Dr. Louis J. Gross, whose research focuses on computational and mathematical ecology, will visit Missouri S&T next week to share his cross-disciplinary perspective on climate change. The co-editor of the Encyclopedia of Theoretical Ecology and principal investigator of more than $50 million in research funding, Gross is a Chancellor’s Professor Emeritus and Emeritus Distinguished Professor of Ecology and Evolutionary Biology and Mathematics at the University of Tennessee, where he has taught since 1979.
Gross speaks at 4 p.m. Tuesday, Sept. 20, in Room 124 Butler-Carlton Civil Engineering Hall, located near 15th and Pine streets in Rolla. The event, which is one in an ongoing series of lectures, is free and open to the public.
His lecture, “A Rational Basis for Hope: Human Behavior and Climate Change,” is intended for a general audience and draws on Gross’ recent work, including a paper published earlier this year in the multidisciplinary science journal Nature. His visit is co-sponsored by the Center for Arts and Innovation and the Center for Research in Energy and Environment (CREE).
“Dr. Gross’ lecture is an exciting opportunity for our students,” says Dr. Robin Verble, associate professor of biological sciences, director of the Ozark Research Field Station and a research investigator with CREE. “It’s important for environmental science students to be able to interact with someone doing the type of cutting-edge interdisciplinary research we hope they will be inspired to conduct in the future.”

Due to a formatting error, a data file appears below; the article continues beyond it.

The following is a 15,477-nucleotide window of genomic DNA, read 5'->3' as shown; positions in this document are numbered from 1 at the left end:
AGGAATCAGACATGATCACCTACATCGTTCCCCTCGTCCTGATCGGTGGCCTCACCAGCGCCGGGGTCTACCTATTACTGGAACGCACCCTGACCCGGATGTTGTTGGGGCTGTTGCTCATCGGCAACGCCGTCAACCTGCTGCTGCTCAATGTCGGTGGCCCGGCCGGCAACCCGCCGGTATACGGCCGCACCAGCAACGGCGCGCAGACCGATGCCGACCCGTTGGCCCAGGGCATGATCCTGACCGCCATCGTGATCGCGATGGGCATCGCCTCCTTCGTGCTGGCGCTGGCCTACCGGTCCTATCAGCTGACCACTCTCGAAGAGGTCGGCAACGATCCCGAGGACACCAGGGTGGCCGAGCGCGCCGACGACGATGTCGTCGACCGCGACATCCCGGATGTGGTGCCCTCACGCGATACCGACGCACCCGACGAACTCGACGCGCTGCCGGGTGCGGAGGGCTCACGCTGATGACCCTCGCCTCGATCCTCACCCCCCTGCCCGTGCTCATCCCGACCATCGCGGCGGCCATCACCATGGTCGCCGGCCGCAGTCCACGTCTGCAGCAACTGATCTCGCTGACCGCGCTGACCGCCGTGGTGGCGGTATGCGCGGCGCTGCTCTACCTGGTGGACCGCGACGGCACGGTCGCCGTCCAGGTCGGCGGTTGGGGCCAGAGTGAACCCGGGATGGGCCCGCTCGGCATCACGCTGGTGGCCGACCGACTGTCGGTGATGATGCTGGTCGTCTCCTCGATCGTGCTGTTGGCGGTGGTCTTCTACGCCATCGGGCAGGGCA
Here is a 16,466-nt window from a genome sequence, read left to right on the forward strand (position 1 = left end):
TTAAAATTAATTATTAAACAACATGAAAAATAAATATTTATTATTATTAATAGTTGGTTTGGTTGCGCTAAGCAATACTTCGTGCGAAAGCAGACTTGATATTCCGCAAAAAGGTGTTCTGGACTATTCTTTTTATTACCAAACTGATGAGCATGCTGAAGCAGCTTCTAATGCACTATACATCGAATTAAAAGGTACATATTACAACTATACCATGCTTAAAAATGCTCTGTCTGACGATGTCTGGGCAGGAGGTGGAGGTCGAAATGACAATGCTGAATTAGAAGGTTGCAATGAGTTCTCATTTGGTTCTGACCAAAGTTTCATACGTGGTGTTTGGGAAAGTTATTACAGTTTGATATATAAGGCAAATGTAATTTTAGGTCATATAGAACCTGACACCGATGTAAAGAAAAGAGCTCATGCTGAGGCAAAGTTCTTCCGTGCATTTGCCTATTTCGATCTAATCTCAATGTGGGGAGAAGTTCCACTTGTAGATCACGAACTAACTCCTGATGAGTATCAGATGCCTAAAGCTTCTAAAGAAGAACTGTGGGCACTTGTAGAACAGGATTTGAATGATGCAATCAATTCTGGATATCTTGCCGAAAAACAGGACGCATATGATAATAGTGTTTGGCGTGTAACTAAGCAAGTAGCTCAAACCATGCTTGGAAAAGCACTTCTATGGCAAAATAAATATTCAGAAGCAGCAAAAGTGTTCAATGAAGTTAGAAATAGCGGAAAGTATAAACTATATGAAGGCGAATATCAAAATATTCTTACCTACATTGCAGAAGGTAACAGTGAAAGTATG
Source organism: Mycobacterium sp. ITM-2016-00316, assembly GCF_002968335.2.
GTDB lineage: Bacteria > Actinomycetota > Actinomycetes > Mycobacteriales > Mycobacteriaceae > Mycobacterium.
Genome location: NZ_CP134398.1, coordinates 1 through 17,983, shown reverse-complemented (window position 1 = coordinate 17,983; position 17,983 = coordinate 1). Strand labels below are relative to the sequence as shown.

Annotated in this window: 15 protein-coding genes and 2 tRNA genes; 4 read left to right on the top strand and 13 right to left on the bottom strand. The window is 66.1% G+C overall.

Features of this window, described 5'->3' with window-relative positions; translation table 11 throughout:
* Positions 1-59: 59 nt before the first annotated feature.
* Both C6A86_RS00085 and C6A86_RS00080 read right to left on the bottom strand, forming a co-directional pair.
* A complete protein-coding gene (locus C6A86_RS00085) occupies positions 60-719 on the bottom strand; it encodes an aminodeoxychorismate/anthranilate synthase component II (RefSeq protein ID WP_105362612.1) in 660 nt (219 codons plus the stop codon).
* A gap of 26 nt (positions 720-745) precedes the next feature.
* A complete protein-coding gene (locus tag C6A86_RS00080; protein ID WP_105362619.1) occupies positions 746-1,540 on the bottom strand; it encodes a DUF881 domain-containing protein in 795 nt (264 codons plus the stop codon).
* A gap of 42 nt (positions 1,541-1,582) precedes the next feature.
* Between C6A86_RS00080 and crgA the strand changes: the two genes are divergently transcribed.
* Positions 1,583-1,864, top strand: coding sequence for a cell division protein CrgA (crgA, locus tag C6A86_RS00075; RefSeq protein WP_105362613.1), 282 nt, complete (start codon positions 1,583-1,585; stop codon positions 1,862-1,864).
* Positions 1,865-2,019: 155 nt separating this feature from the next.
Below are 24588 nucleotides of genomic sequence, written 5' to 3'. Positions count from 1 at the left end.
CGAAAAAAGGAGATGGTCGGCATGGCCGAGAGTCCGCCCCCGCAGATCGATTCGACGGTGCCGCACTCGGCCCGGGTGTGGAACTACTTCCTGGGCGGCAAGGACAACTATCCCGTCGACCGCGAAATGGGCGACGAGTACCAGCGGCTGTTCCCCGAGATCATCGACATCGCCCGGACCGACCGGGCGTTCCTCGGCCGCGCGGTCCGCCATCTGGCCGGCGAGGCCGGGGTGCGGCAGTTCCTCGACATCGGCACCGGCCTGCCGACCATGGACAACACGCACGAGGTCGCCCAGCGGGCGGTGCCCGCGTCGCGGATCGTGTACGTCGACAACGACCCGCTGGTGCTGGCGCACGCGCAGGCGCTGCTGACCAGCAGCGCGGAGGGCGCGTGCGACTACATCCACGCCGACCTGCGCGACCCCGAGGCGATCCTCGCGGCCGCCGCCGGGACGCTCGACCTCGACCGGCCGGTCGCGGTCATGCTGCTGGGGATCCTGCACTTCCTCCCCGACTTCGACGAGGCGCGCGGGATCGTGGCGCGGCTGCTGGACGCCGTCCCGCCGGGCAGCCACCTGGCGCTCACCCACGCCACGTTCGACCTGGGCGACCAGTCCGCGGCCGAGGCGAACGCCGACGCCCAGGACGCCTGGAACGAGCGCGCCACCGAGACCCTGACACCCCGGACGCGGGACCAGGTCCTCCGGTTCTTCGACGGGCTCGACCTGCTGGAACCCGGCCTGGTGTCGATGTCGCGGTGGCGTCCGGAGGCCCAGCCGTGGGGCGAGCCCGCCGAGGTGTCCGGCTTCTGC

Dr. Karen Head, director of the Center for Arts and Innovation, believes that Gross’ work underscores the importance of taking a multi-pronged approach to solving the most pressing global issues.
“Arts and sciences along with creativity and innovation all bring something critical to the challenge of preserving our planet,” she says. “I’m thrilled to co-sponsor an event that showcases the value of breaking down the silos that often separate disciplines from one another.”
In addition to a focus on computational and mathematical ecology, Gross’ research is applicable to other fields that contribute to the understanding of how climate change occurs. These fields include the study of plants, disease, landscape, conservation, natural resources and the dynamics of photosynthesis.
He is director emeritus of the National Institute for Mathematical and Biological Synthesis (NIMBioS), a center funded by the National Science Foundation (NSF) to support research and education at the intersection of math and biology. The recipient of numerous awards, Gross has served on the National Research Council Board on Life Sciences and was a member of the National Academies Committee on Envisioning the Data Science Discipline: The Undergraduate Perspective.
About Missouri University of Science and Technology
Missouri University of Science and Technology (Missouri S&T) is a STEM-focused research university of approximately 7,000 students. Part of the four-campus University of Missouri System and located in Rolla, Missouri, Missouri S&T offers 101 degrees in 40 areas of study and is among the nation’s top 10 universities for return on investment, according to Business Insider. S&T also is home to the Kummer Institute, made possible by a $300 million gift from Fred and June Kummer. For more information about Missouri S&T, visit www.mst.edu.